There are many skills needed to be a respectful professional. Positive energy, possibility to drive your colleagues, punctuality, ability to challenge your colleagues, presentation skills, and others. 

Nevertheless, I would point out that calmness in daily work and especially in high-tension situations, like security incidents, is one of the most important skills that cyber security professionals can have. Besides that, trustworthiness (“you can count on me”) is much appreciated. Since cybersecurity is a complex and highly dynamic area, the ability to have a broad view and to point out the main points would be also one of my favorites.

Marcel Prisi (Security Expert at Kudelski IoT Security) 

To me, the biggest soft skill of any security specialist is keeping an open, curious & creative mind. The people on the other side of the fence are incredibly ingenious and ready to invest unlimited time, and in some cases, a large amount of money in a single goal. They know the security tools we are using, so we need to be creative and go the “extra mile” in order to have any chance of sustaining some of these attacks. 

Fred Streefland (CEO at Secior) 

Great question. I think that several soft skills are essential for a security professional, with communication skills as the most important one. It is the security professional (CISO) that needs to communicate with the Board of Directors, the IT manager, the Legal Counsel, the Developers, the HR Director, and all the other employees in the organization. 

To secure an organization, the security professional should be understood and supported by all of them. In order to get this support, the security professional needs excellent communication skills to inform all of them in their own ‘language’ (business language/IT language/Developer language, etc.) so they are aware of cybersecurity and act accordingly. 

Chris Whalen (Assistant Director and Cyber Architecture at Bank of Canada) 

Communication is so important that I will stick to that. In cybersecurity, we have an understanding of technical and complex issues that can be hard to explain, even amongst ourselves. 

Let’s start with knowing your audience. The message I deliver to the board or executives is going to be different from the message I deliver to the rest of the organization (e.g., to HR or to a technical team). 

Imagine learning about a new adversary technique where your organization may be at risk, but mitigating that risk requires additional resources. I understand the technical details and the potential damage if the risk is realized, but I need to translate that into the impact on the business and why asking for resources is justified. 

This message is important to craft and deliver, otherwise, it might not be properly received, and the risk remains, possibly until it’s too late and the damage is done. And that there is no guarantee the risk can be 100% mitigated. Risk analysis helps of course, but you need to be able to communicate that line of thinking and be able to back it up.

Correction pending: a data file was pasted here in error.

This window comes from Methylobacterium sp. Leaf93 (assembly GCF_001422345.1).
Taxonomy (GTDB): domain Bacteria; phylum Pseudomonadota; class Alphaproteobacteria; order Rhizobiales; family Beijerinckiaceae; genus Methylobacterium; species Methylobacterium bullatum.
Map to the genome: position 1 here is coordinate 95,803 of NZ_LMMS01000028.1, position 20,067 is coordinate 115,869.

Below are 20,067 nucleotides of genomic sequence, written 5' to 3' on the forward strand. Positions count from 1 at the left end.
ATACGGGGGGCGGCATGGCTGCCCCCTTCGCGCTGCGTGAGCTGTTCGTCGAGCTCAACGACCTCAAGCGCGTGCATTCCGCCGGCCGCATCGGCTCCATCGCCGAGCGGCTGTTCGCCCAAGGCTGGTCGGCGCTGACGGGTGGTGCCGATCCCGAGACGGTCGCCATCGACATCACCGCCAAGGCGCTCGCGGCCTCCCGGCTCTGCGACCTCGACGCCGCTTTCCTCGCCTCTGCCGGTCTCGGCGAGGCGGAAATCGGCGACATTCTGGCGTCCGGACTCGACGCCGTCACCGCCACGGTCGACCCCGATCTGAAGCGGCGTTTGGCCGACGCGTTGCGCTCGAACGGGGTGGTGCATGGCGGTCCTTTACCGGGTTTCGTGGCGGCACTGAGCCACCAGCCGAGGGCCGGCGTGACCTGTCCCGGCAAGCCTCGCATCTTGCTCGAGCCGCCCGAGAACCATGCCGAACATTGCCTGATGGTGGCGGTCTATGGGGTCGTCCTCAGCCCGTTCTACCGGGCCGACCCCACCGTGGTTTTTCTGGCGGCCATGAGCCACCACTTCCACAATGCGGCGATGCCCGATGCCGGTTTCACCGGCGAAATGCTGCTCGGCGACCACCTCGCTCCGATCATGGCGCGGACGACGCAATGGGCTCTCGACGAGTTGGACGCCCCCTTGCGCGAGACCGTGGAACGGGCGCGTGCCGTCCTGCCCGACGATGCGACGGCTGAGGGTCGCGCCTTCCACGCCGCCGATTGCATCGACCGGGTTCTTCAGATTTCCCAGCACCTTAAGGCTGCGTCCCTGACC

Take that further and apply it to a cross-functional project like cybersecurity compliance. In working towards building a compliance program from scratch to achieve a successful SOC 2 audit, I needed to work with different parts of the organization from HR, Legal, Finance, and technical teams in R&D, along with my own team. Having the ability to convey the importance of SOC 2 to them, explaining their role, and getting their buy-in is essential for success. Even before you get to that point, you need to support at the top. It is a big investment and a lot of people agree and help. 

If you can’t convey your message in a way that your audience understands, you won’t get very far. 

Laura Voicu (Manager Security Assurance at Elastic) 

I strongly believe that in any information security role we need more than technical skills. There is a lot of good advice out there on the technical skills needed in the information security world. But soft skills can easily be more valuable than technical skills. As security professionals, we need to communicate with people. Information security is a shared responsibility across a company. Our job is to work collaboratively and at all levels to foster a culture of security. We need to make sure security policies are not only in place but followed. 

Critical thinking is something that everyone wants, but it is difficult to define clearly. In my mind, critical thinking means starting with the result you want to achieve and mapping out a logical path to that result. In the case of information security, the result is protecting business assets and processes. Anything we do should support that end goal. If not, it can be eliminated. 

Last, but not least, as security professionals, we are here to help the business be successful and enable the business to succeed – that’s the bottom line and having this mindset is extremely important.